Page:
They have been reported to be the primary cause of harmful algae bloom (HABs) events around the world, causing Cited by: 4. Vila M, Garces E, Maso M, Camp J, Is the distribution of the toxic dinoflagellate Alexandrium catenella expanding along the NW Mediterranean coast.

Marine Ecology Progress Series. Yoshida M, Ogata T, Van Thuoc C, Matsuoka K, Fukuyo Y, Hoi N C, Kodama M, The first finding of toxic dinoflagellate Alexandrium minutum in Vietnam. Alexandrium tamarense is a species of dinoflagellates known to produce saxitoxin, a neurotoxin which causes the human illness clinically known as paralytic shellfish poisoning (PSP).

Multiple species of phytoplankton are known to produce saxitoxin, including at least 10 other species from the genus : Dinophyceae. 1. Introduction [2] Blooms of the toxic dinoflagellate Alexandrium fundyense are a common feature during the late spring and summer months in the Gulf of Maine (GOM).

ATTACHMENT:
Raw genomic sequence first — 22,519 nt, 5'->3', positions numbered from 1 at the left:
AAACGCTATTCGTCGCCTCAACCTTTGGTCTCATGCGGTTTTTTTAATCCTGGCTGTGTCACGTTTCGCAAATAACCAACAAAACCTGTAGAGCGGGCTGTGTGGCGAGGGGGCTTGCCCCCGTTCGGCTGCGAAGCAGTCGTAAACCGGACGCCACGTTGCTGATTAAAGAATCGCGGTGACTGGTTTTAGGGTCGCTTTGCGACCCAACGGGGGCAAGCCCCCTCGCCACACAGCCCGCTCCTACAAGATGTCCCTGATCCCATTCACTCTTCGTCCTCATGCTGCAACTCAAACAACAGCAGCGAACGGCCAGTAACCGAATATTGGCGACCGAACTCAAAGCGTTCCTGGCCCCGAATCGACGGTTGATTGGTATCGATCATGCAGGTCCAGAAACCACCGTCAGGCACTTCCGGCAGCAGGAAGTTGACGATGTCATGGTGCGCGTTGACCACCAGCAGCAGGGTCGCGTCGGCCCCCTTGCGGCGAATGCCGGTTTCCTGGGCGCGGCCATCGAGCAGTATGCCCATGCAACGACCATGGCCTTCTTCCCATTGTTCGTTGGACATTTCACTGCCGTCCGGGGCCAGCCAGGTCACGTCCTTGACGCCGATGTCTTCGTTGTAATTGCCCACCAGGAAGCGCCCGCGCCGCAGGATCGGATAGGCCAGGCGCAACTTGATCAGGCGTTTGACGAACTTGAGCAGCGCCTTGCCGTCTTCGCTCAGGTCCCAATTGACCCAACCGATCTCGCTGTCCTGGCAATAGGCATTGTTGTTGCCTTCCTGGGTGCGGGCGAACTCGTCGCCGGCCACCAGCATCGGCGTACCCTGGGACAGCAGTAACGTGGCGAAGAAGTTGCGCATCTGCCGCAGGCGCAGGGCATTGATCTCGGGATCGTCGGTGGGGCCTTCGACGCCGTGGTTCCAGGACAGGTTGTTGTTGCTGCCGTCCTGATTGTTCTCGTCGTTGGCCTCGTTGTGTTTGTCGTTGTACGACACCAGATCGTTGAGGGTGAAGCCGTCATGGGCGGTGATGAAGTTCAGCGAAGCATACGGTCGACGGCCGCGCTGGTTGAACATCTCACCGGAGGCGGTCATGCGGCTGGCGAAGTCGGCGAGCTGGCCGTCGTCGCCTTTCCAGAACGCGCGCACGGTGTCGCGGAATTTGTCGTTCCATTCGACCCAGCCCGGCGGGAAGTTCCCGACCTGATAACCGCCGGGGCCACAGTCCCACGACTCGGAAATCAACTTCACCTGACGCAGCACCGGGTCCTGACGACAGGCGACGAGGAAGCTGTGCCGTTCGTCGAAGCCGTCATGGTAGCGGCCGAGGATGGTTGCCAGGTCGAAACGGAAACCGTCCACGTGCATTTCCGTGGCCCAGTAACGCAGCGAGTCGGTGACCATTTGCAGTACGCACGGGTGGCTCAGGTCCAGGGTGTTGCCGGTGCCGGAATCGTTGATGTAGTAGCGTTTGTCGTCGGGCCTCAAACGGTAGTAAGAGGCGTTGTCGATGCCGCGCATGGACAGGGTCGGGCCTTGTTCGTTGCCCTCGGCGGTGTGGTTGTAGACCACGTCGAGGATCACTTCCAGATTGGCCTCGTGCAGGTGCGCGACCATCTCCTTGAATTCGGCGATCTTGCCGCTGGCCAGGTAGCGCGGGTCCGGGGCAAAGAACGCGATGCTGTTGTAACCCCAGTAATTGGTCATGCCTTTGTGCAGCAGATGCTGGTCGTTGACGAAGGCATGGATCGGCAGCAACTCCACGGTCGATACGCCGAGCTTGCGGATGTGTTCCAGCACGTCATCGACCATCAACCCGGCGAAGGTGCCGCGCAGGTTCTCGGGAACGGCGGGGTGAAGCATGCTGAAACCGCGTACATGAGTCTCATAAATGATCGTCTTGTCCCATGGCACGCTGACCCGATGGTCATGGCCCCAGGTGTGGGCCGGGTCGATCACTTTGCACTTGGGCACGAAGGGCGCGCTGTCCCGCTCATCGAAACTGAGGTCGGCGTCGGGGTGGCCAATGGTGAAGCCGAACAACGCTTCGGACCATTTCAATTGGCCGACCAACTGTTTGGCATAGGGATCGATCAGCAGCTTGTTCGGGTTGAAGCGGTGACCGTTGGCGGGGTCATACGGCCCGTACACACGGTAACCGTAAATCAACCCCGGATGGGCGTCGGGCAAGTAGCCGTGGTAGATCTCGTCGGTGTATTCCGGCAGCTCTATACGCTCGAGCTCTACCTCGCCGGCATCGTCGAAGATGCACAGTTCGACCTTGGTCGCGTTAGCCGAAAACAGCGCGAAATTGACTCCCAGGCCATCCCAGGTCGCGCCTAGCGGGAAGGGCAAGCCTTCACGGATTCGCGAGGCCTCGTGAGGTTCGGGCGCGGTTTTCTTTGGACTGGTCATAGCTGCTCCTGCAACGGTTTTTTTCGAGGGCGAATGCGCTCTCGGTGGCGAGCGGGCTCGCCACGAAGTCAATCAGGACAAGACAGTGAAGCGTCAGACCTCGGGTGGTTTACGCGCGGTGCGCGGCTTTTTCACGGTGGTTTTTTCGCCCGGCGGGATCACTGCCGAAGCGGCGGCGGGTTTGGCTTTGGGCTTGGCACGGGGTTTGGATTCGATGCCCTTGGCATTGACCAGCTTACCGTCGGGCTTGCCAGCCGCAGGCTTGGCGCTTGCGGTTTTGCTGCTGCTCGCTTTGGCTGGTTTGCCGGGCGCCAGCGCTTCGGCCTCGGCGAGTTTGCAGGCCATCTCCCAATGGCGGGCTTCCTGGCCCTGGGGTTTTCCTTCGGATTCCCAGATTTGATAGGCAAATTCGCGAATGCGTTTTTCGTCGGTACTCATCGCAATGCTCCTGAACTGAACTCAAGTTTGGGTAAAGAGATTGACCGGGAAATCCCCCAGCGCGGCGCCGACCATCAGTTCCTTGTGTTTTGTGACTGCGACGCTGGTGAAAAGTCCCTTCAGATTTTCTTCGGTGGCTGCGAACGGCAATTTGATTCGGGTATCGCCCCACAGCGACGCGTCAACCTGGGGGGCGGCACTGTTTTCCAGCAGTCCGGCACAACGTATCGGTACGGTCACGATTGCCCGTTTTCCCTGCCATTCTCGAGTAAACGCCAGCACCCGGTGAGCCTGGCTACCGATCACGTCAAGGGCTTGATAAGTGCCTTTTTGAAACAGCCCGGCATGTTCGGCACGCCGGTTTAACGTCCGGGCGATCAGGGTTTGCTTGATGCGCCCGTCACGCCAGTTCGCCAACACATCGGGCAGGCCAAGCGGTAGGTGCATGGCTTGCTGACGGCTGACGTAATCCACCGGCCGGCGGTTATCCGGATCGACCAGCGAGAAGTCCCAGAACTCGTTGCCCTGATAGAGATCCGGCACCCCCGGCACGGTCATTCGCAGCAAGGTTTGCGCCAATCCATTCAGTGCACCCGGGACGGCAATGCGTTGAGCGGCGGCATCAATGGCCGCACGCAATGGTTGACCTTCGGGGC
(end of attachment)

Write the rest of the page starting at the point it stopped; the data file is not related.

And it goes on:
These blooms pose a serious human health threat due to the accumulation of neurotoxins in shellfish that feed on the algal cells, resulting in a potentially fatal illness known as paralytic shellfish Cited by:   The presence of neurotoxic species within the genus Alexandrium along the U.S.

coastline has raised concern of potential poisoning through the consumption of contaminated seafood. Paralytic shellfish toxins (PSTs) detected in shellfish provide evidence that these harmful events have increased in frequency and severity along the California coast during the past 25 Cited by: Dinoflagellate evolution has been summarized into five principal organizational types: prorocentroid, dinophysoid, gonyaulacoid, peridinioid, and gymnodinoid.

The transitions of marine species into fresh water have been infrequent events during the diversification of dinoflagellates and in most cases have not occurred recently, possibly as late (unranked): SAR.

The competitive dynamics of toxic and non-toxic ribotypes of the harmful dinoflagellate Alexandrium tamarense in Scottish waters.